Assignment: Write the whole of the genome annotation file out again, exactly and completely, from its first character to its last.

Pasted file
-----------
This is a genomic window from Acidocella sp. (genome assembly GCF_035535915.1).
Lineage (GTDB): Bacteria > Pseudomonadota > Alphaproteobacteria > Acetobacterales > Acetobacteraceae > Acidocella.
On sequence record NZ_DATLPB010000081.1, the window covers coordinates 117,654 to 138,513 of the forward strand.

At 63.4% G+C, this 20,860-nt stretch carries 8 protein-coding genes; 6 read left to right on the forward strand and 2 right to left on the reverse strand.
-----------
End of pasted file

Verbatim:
This is a genomic window from Acidocella sp. (genome assembly GCF_035535915.1).
Lineage (GTDB): Bacteria > Pseudomonadota > Alphaproteobacteria > Acetobacterales > Acetobacteraceae > Acidocella.
On sequence record NZ_DATLPB010000081.1, the window covers coordinates 117,654 to 138,513 of the forward strand.

At 63.4% G+C, this 20,860-nt stretch carries 8 protein-coding genes; 6 read left to right on the forward strand and 2 right to left on the reverse strand.